An e-commerce site with responsive design and fast load times on mobile will rank higher in Google search results.

Mobile is, at long last, getting its moment in the sun with Google.

“More than half of all searches are done on mobile,” Tim Kilroy, vice president of insight and analytics at search engine marketing firm Elite SEM, told attendees Friday at a workshop during the Internet Retailer Conference & Exhibition. “Mobile search is no longer the poor stepchild of desktop search. Mobile search is search.”

Kilroy, along with Kareen Balsam, director of e-commerce operations at mattress retailer Sleepy’s, spoke about the importance of mobile search engine optimization. Both said that in order for a retailer to maximize its SEO, it must have a website with responsive design that adapts to the device it is being viewed on.

“Responsive design provides a cohesive user experience,” Kilroy said. “Everything looks the same, feels the same. From a technical standpoint, there’s only one site; it’s all inside of one application.”

“A responsive site has a stacking approach versus a non-responsive site where the entire site scales down,” Balsam added. “If you have an improperly scaled-down asset, your users are going to think they should be able to zoom in, and they’ll be frustrated.”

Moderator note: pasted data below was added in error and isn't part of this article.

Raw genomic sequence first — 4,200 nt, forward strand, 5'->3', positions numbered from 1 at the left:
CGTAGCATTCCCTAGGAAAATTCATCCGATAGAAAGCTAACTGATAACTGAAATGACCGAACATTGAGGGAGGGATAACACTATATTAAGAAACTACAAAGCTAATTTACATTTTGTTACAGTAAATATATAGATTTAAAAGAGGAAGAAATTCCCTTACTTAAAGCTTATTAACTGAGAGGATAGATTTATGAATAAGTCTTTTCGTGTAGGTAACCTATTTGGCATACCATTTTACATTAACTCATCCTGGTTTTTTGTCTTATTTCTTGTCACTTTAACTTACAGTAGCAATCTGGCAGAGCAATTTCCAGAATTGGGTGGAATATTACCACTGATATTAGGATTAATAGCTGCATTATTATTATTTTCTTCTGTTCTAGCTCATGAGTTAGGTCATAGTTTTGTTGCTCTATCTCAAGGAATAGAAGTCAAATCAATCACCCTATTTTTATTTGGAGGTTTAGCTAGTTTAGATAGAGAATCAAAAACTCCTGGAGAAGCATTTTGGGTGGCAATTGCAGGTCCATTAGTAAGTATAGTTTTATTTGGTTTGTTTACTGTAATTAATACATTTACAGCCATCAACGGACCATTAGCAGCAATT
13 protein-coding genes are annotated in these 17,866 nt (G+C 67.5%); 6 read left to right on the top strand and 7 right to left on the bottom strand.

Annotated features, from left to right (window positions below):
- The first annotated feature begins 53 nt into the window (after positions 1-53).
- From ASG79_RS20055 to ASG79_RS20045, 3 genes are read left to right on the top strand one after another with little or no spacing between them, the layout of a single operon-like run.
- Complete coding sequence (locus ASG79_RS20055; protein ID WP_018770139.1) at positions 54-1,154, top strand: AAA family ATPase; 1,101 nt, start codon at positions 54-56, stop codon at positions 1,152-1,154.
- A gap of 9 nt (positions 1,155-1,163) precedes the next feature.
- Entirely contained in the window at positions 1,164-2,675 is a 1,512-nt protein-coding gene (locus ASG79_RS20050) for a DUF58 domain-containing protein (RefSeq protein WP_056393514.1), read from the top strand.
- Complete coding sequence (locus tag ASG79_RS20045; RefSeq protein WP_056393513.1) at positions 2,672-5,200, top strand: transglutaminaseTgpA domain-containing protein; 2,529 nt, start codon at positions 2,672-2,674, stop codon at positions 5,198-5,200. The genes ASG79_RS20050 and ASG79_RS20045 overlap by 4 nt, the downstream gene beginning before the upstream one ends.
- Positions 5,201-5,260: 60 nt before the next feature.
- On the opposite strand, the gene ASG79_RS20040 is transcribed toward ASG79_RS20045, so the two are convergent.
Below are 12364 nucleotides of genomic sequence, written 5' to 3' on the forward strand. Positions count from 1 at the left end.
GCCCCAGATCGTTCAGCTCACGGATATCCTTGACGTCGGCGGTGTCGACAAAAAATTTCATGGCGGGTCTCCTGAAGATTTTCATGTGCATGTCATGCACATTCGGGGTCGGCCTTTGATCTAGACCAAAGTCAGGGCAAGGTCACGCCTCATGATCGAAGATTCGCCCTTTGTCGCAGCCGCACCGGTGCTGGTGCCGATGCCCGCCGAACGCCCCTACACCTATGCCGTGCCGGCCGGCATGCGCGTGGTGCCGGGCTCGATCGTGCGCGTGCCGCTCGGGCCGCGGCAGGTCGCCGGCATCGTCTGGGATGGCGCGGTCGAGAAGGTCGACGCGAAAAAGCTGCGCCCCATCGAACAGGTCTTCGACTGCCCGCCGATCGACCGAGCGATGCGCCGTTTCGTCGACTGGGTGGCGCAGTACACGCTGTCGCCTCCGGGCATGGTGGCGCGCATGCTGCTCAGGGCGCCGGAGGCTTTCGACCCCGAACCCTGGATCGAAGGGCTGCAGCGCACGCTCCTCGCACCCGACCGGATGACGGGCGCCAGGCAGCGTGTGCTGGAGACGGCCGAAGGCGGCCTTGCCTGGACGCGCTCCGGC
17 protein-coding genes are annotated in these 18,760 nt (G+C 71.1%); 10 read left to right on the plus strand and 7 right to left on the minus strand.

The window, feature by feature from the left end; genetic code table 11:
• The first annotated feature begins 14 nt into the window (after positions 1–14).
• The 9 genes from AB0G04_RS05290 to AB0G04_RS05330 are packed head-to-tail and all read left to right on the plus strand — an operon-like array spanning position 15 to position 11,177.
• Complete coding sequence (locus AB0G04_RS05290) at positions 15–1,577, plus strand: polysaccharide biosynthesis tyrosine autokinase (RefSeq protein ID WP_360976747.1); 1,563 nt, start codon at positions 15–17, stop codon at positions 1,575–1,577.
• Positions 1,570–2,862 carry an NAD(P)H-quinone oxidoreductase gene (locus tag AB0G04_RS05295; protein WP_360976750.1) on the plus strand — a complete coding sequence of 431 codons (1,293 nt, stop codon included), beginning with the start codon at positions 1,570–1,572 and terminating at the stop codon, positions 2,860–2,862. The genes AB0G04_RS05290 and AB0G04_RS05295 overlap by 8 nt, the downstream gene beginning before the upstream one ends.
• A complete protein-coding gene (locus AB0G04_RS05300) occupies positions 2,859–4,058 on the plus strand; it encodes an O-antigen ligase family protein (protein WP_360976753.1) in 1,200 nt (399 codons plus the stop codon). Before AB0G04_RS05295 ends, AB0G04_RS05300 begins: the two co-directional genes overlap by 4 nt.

A fast-loading site is important because Google factors load time into its search rankings and will penalize slow sites by pushing them lower in search results.

“Speed matters,” Kilroy said. “People are impatient. Google is impatient. If your mobile experience is slow, not only will it get a search-deprecation penalty, but you will also have a bad user experience, and nobody wants that. You have to pay attention to how quickly your site reacts.”

Internet Retailer sister site Mobile Strategies 360 publishes a weekly “Mobile Speedometer” report measuring how quickly websites load. The most recent report showed an average load time of 2.01 seconds for the retail sites tracked. View the latest Speedometer reports here.

Balsam recommends retailers spend time on their own sites just to make sure things are running as they should.


“You have to have all the devices in your office, and you have to be looking at them and you have to find the mistakes before your customer does,” she said.

There’s also the matter of localizing your site so that it shows up when shoppers look for products near their physical location.

Kilroy said 33% of all searches include local intent, meaning shoppers are looking for stuff around them.

“Putting your location into your metadescriptors (information below a search result) drives click-throughs because customers feel you’re local to them even if you’re not,” he said. “Putting location in title tags, making sure you’ve got your address on your site, those are basic pieces.”


Google has also begun indexing apps into its search results. Because of that, retailers with apps have to make sure their apps are search-engine optimized. Doing so isn’t complicated, but it is more labor intensive, Kilroy said.

“App store optimization is like doing SEO in the year 2000,” he said. “It’s all about keywords and making sure your app descriptions have keywords. You need to do a lot of trial and error. It’s a pretty manual process.”